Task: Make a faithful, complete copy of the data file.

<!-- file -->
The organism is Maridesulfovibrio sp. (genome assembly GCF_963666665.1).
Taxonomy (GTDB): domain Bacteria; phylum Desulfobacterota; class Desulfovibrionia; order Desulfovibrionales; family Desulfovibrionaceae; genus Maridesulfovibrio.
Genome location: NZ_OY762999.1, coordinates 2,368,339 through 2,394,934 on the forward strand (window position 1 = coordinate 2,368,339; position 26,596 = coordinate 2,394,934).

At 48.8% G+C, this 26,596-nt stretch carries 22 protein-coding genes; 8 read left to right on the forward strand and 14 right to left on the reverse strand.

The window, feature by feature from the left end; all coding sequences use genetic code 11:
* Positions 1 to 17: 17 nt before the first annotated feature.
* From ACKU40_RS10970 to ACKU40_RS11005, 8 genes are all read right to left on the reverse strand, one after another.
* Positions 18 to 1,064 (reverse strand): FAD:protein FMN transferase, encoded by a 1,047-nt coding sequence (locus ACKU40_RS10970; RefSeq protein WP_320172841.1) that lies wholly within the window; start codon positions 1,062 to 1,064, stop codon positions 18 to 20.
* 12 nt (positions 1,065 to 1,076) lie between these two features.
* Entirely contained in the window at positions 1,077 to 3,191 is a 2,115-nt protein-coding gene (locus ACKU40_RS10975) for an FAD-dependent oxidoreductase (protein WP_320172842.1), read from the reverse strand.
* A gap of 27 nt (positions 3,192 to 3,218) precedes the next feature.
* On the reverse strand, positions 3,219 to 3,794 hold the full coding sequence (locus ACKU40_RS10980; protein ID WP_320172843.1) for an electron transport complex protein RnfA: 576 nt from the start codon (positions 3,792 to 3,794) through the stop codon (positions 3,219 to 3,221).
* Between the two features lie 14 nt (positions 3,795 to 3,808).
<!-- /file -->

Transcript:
The organism is Maridesulfovibrio sp. (genome assembly GCF_963666665.1).
Taxonomy (GTDB): domain Bacteria; phylum Desulfobacterota; class Desulfovibrionia; order Desulfovibrionales; family Desulfovibrionaceae; genus Maridesulfovibrio.
Genome location: NZ_OY762999.1, coordinates 2,368,339 through 2,394,934 on the forward strand (window position 1 = coordinate 2,368,339; position 26,596 = coordinate 2,394,934).

At 48.8% G+C, this 26,596-nt stretch carries 22 protein-coding genes; 8 read left to right on the forward strand and 14 right to left on the reverse strand.

The window, feature by feature from the left end; all coding sequences use genetic code 11:
* Positions 1 to 17: 17 nt before the first annotated feature.
* From ACKU40_RS10970 to ACKU40_RS11005, 8 genes are all read right to left on the reverse strand, one after another.
* Positions 18 to 1,064 (reverse strand): FAD:protein FMN transferase, encoded by a 1,047-nt coding sequence (locus ACKU40_RS10970; RefSeq protein WP_320172841.1) that lies wholly within the window; start codon positions 1,062 to 1,064, stop codon positions 18 to 20.
* 12 nt (positions 1,065 to 1,076) lie between these two features.
* Entirely contained in the window at positions 1,077 to 3,191 is a 2,115-nt protein-coding gene (locus ACKU40_RS10975) for an FAD-dependent oxidoreductase (protein WP_320172842.1), read from the reverse strand.
* A gap of 27 nt (positions 3,192 to 3,218) precedes the next feature.
* On the reverse strand, positions 3,219 to 3,794 hold the full coding sequence (locus ACKU40_RS10980; protein ID WP_320172843.1) for an electron transport complex protein RnfA: 576 nt from the start codon (positions 3,792 to 3,794) through the stop codon (positions 3,219 to 3,221).
* Between the two features lie 14 nt (positions 3,795 to 3,808).